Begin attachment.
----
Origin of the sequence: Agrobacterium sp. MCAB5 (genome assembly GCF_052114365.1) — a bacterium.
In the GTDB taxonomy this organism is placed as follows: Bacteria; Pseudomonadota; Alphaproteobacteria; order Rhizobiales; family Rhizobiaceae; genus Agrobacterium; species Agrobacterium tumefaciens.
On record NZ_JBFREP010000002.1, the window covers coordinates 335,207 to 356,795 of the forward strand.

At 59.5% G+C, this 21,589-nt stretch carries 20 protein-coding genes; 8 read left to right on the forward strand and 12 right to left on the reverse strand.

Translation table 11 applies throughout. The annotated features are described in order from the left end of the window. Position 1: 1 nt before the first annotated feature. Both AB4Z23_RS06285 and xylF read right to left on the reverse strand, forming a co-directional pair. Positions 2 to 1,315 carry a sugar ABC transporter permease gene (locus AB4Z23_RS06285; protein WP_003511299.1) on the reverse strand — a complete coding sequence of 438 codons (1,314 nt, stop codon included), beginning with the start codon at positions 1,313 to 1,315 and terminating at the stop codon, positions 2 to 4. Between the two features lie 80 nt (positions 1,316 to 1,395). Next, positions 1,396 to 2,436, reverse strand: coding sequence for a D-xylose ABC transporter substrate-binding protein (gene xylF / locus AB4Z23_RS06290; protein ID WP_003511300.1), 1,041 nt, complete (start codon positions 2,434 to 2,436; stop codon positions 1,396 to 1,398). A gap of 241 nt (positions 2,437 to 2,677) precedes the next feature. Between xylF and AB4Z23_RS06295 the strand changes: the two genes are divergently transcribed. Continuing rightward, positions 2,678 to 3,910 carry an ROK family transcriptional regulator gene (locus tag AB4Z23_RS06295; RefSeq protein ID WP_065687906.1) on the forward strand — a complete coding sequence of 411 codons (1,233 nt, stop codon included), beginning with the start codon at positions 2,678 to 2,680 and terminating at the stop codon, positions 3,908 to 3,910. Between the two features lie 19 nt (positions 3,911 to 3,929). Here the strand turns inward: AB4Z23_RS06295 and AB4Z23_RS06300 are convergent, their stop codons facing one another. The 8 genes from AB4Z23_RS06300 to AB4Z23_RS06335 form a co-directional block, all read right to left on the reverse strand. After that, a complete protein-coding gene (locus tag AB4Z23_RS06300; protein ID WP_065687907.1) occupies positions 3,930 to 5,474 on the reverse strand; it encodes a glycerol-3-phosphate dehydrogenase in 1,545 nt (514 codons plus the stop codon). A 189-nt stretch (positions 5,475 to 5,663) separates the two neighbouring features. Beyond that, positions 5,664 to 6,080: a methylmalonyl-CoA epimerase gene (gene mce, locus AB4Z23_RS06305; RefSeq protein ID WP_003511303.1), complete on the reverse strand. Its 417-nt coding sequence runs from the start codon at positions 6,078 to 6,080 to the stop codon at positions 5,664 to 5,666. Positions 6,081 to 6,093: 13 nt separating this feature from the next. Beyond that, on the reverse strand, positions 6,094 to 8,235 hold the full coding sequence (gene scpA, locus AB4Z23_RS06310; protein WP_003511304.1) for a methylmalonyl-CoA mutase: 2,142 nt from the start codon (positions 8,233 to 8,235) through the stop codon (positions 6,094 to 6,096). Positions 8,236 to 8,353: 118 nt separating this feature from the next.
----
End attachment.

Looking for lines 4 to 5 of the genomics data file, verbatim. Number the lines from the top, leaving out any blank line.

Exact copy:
At 59.5% G+C, this 21,589-nt stretch carries 20 protein-coding genes; 8 read left to right on the forward strand and 12 right to left on the reverse strand.

Translation table 11 applies throughout. The annotated features are described in order from the left end of the window. Position 1: 1 nt before the first annotated feature. Both AB4Z23_RS06285 and xylF read right to left on the reverse strand, forming a co-directional pair. Positions 2 to 1,315 carry a sugar ABC transporter permease gene (locus AB4Z23_RS06285; protein WP_003511299.1) on the reverse strand — a complete coding sequence of 438 codons (1,314 nt, stop codon included), beginning with the start codon at positions 1,313 to 1,315 and terminating at the stop codon, positions 2 to 4. Between the two features lie 80 nt (positions 1,316 to 1,395). Next, positions 1,396 to 2,436, reverse strand: coding sequence for a D-xylose ABC transporter substrate-binding protein (gene xylF / locus AB4Z23_RS06290; protein ID WP_003511300.1), 1,041 nt, complete (start codon positions 2,434 to 2,436; stop codon positions 1,396 to 1,398). A gap of 241 nt (positions 2,437 to 2,677) precedes the next feature. Between xylF and AB4Z23_RS06295 the strand changes: the two genes are divergently transcribed. Continuing rightward, positions 2,678 to 3,910 carry an ROK family transcriptional regulator gene (locus tag AB4Z23_RS06295; RefSeq protein ID WP_065687906.1) on the forward strand — a complete coding sequence of 411 codons (1,233 nt, stop codon included), beginning with the start codon at positions 2,678 to 2,680 and terminating at the stop codon, positions 3,908 to 3,910. Between the two features lie 19 nt (positions 3,911 to 3,929). Here the strand turns inward: AB4Z23_RS06295 and AB4Z23_RS06300 are convergent, their stop codons facing one another. The 8 genes from AB4Z23_RS06300 to AB4Z23_RS06335 form a co-directional block, all read right to left on the reverse strand. After that, a complete protein-coding gene (locus tag AB4Z23_RS06300; protein ID WP_065687907.1) occupies positions 3,930 to 5,474 on the reverse strand; it encodes a glycerol-3-phosphate dehydrogenase in 1,545 nt (514 codons plus the stop codon). A 189-nt stretch (positions 5,475 to 5,663) separates the two neighbouring features. Beyond that, positions 5,664 to 6,080: a methylmalonyl-CoA epimerase gene (gene mce, locus AB4Z23_RS06305; RefSeq protein ID WP_003511303.1), complete on the reverse strand. Its 417-nt coding sequence runs from the start codon at positions 6,078 to 6,080 to the stop codon at positions 5,664 to 5,666. Positions 6,081 to 6,093: 13 nt separating this feature from the next. Beyond that, on the reverse strand, positions 6,094 to 8,235 hold the full coding sequence (gene scpA, locus AB4Z23_RS06310; protein WP_003511304.1) for a methylmalonyl-CoA mutase: 2,142 nt from the start codon (positions 8,233 to 8,235) through the stop codon (positions 6,094 to 6,096). Positions 8,236 to 8,353: 118 nt separating this feature from the next.